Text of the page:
DO: I was initially fascinated by the idea that political figures resolved their differences through this highly ritualized form of combat. And then when it became clear that there were discrepancies in the accounts of the duel, that presented an opportunity to explore the idea that there isn’t really a stable version of history. That it depends on your perspective.

If there was a moment of clarity in conceiving the project, it was when we went to the actual site where the duel took place and realized that it was a parking lot. History, especially in New York, is all around us. It’s sort of hiding in plain sight. Using the actual locations where these things happened and embracing the fact that they looked modern forces the spectator to think about the relationship between past and present.

One thing I soon realized is that I knew absolutely nothing about what really happened during the revolutionary war. In this short period a time a relatively small group of people made a series of decisions which in turn determined what would happen over the next two hundred years.

T/F: What’s True/False about your film?

DO: I think the entire premise is “is there empirical, objective historical truth?” Aaron Burr was arguably as important a political figure as Alexander Hamilton. But he wrote himself out of history by killing another man, who in turn was enshrined as a national treasure.

To me it’s the epitome of how I interpret True/False, playing with these questions of documentary versus narrative. We tried to use a narrative filmmaking grammar to approach a documentary subject.

T/F: Could you tell me a little more about this narrative grammar?

DO: I think the idea was to figure out a way to present historical subject matter in a way that was both dynamic and relevant to a younger audience. The style is very music driven and utilizes highly composed shots, things that you don’t usually see in documentary. It’s very easy in shooting this sort of material to backslide into something that looks stagey or artificial.

T/F: Yeah, it almost feels like a film trailer in some ways . . .

DO:  Yeah, that’s funny, I guess it is somehow, it’s sort of like shorthand. I’ve never really worked extensively with dialogue in films, so a lot of what I do involves music and silent film storytelling techniques, occasionally title cards and things like that. So I try to convey as much as I can visually.

T/F: I thought Burr as a character was quite interesting. You made him arrogant and somewhat unlikeable, even though this is his chance to tell his story. How did you think about Burr as a character and a narrator?

DO: Gore Vidal wrote a historical novel called Burr which quickly eclipsed all of the other source material. The film is heavily indebted to that work in terms of presenting the jaundiced perspective of this guy who sort of wrote himself out of history and therefore has a very critical attitude about the cherished mythology of the period. That book really helped clarify how to portray his psychology.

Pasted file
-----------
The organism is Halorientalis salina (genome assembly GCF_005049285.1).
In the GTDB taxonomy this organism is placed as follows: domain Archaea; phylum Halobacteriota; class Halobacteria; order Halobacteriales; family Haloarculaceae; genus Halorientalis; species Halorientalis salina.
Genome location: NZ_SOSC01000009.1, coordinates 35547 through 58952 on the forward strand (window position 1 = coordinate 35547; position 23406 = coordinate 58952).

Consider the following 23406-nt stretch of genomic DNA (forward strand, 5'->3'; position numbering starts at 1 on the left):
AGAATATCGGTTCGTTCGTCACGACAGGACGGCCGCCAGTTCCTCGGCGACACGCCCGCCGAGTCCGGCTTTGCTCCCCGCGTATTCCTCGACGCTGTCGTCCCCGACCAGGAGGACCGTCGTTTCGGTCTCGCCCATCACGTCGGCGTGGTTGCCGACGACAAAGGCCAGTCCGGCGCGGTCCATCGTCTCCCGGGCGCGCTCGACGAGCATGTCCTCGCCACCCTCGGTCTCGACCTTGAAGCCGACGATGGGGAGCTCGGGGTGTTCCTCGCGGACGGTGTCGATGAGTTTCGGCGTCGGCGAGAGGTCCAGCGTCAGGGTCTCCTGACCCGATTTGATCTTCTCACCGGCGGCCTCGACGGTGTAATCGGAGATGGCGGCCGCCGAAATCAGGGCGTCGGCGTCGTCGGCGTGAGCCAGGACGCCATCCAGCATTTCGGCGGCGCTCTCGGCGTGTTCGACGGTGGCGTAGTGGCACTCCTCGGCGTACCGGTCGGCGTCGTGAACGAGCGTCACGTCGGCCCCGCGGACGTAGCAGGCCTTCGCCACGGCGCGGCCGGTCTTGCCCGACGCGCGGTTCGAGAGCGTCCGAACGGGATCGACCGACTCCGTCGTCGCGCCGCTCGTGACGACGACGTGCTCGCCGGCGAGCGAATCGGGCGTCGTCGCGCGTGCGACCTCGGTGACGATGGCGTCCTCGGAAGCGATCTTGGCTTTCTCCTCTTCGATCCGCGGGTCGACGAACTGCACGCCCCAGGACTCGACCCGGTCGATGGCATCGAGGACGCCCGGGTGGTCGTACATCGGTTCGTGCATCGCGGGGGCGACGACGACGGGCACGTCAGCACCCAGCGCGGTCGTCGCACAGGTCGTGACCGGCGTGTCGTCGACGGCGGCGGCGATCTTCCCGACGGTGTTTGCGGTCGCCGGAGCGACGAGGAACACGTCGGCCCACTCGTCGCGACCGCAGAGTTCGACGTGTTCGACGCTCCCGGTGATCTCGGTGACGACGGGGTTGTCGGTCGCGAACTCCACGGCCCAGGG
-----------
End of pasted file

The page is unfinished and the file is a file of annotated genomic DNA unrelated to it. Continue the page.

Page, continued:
T/F: Burr’s voice in the film has a weird, sort of otherworldly quality to it.

DO: Here’s a one way of thinking about it. We’re presented with this one version of history which we rarely question, right? And then Burr’s point of view about this incident is completely different, and he presents this version which contradicts the received wisdom. And he does so in a way that at first seems very objective and detached, almost robotic. But I think as the film builds you realize that his point of view is also delusional. Elements of megalomania sort of creep into this impartial narration. Hopefully, it highlights the impossibility of any stable interpretation of a historical event.

 

Posted December 5, 2013

‘Revolving Doors’ Panel

The T/F 2013 “Revolving Doors” panel brought together two filmmakers with work traversing the fuzzy boundary between fiction and documentary. Sarah Gavron spent a year in a remote Greenland community creating her doc Village at the End of the World (T/F 2013) and is currently developing Suffragette, a fictional film staring Carey Mulligan as an early feminist foot solider. Joshua Marston is responsible for the grounded, reality-infused films Maria Full of Grace and The Forgiveness of Blood. In conversation with moderator Eugene Hernandez, the pair tried to discover just what the two branches of cinema have to say to one another. How do fictional films capture the documentary “sense of discovery”? How does a documentary “honestly” utilize fictional elements? Do “based on a true story” movies cheat?

Our T/F 2013 panels were recorded by our partners at Columbia Access Television. If you’d like to take “Revolving Doors” with you as a podcast, you can download an mp3 here.

Posted November 12, 2013